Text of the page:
Pest impacts on indigenous trees

  • Image, Pest impacts on indigenous trees.

    Deer, goats, and possums are animal pests in New Zealand. The species of trees they prefer to eat may become locally extinct and nationally much rarer than less palatable species. Resulting changes in forest composition may have profound effects on other plant and animal species. The pest impacts on a particular tree species may affect the available habitat for and food source of those other plants and animals.

    We classified Pest impacts on indigenous trees as a national indicator.

    Key findings

     Trend not assessed

    Between two surveys (taking place between 2002 and 2014), goats and possums had a strong effect on the mortality rates of their preferred trees and deer had a moderate effect on the mortality rates of their preferred trees.

    • For indigenous tree species that goats and possums prefer to eat, the number of trees that died exceeded the number of newly-established trees.
    • For tree species that goats and possums tend to avoid eating, the number of newly established trees exceeded the number of trees that died.
    • For tree species that deer prefer to eat, the number of trees that died was similar to the number of newly established trees.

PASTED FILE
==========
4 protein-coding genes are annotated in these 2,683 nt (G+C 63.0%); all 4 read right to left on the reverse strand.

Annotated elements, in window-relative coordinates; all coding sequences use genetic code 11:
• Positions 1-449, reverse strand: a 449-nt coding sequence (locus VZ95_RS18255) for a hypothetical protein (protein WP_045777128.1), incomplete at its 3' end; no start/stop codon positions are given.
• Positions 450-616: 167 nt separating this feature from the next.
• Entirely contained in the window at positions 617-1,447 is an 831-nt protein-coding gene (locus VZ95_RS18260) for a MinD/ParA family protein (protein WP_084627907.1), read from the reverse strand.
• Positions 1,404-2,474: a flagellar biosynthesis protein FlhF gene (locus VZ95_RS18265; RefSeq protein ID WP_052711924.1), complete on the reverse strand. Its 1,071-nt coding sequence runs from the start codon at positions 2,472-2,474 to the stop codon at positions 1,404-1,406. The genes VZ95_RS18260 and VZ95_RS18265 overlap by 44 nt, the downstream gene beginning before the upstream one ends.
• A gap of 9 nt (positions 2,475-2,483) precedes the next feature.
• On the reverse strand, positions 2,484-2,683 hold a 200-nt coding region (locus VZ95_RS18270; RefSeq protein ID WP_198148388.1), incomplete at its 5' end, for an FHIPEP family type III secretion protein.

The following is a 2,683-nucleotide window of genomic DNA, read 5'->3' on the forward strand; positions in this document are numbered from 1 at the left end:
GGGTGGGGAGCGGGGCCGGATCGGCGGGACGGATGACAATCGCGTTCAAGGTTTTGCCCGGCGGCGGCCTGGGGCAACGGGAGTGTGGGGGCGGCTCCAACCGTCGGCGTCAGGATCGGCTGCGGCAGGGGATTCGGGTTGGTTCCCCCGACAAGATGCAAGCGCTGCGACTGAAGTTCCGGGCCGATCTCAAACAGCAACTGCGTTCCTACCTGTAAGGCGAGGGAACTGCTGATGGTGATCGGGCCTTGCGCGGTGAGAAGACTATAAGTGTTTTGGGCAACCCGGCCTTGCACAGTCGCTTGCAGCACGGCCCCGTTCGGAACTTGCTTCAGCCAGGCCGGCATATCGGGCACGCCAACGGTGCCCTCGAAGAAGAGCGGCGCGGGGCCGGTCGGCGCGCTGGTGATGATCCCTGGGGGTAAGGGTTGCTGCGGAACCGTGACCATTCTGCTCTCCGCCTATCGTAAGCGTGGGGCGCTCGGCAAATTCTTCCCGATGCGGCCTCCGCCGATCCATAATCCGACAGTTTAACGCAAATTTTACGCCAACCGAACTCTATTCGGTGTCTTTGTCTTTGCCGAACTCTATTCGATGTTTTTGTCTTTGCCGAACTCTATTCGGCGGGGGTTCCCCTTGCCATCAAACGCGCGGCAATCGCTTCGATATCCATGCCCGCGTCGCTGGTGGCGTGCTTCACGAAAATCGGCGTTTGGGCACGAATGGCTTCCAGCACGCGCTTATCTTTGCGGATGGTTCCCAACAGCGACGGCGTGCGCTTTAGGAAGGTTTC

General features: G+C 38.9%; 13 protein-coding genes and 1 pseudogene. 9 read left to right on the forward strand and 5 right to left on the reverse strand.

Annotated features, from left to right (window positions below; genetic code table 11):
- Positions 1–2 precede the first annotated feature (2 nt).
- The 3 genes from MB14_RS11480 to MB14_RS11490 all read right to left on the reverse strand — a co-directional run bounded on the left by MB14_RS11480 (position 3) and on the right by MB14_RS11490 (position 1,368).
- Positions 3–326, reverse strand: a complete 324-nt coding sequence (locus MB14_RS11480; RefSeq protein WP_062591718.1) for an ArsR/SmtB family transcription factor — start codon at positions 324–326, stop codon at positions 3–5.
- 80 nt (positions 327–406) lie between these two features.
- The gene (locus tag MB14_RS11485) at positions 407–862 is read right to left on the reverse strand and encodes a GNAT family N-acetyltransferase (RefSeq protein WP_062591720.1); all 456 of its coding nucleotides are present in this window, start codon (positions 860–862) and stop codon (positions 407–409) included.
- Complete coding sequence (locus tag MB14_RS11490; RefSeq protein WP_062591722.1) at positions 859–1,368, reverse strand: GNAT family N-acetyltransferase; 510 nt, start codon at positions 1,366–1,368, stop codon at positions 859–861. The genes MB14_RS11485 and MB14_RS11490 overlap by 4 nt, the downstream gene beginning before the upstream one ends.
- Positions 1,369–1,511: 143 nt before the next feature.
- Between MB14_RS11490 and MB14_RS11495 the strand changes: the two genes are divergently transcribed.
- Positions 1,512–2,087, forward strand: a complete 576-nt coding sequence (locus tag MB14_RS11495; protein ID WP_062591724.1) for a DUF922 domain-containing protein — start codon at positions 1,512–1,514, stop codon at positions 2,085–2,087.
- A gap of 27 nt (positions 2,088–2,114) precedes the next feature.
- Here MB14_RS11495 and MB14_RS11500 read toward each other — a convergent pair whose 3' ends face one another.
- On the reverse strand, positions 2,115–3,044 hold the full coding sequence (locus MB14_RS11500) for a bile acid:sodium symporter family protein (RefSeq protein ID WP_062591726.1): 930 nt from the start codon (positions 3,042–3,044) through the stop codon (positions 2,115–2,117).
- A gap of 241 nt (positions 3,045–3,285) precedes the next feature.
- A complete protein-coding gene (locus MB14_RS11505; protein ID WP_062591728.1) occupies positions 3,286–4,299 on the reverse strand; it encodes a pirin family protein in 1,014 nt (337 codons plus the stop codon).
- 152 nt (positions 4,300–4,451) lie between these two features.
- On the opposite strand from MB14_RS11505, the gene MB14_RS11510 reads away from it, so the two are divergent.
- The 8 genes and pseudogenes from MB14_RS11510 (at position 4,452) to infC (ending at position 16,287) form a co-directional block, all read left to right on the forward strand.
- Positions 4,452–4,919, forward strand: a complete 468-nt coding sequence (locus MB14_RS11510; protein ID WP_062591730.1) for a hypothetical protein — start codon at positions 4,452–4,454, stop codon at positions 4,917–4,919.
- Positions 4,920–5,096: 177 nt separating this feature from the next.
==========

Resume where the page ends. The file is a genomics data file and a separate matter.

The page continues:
• For tree species that deer tend to avoid eating, the number of newly established trees exceeded the number of trees that died.

    Figure 1

    pest-impact-goats

    Figure 2

    pest-impact-possums

    Figure 3

    pest-impact-deer

    Definition and methodology

    Information about the impact of pests on indigenous trees records the difference in mortality and recruitment of tree species that are either preferred or avoided by three herbivorous pests (goats, possums, and deer) in forests across New Zealand.

    This information comes from 874 survey plots (20m x 20m) distributed across forests on both public conservation land and private land around New Zealand. Each of these plots was first surveyed between 2002 and 2007. All trees with trunk diameters greater than or equal to 2.5cm when measured at 1.35m height (called ‘diameter at breast height’ or DBH) were tagged and identified. The same plots were resurveyed between 2009 and 2014. Any trees present in the first survey but missing from the second were recorded as dead. Any trees not recorded in the first survey but were in the second as having a trunk greater than or equal to 2.5cm DBH were recorded as newly established trees.

    This indicator does not include information on seedlings and saplings that might have been removed by herbivores before reaching the height and size requirements of a new tree as defined above.

    Data quality

    We classified Pest impacts on indigenous trees as a national indicator.

    Relevance

    relevance-direct This national indicator is a direct measure of the ‘Impacts on biodiversity’ topic.

    Accuracy

    accuracy-high The accuracy of the data source is of high quality.

     

    See Data quality information for more detail.

     

    Published 21 October 2015

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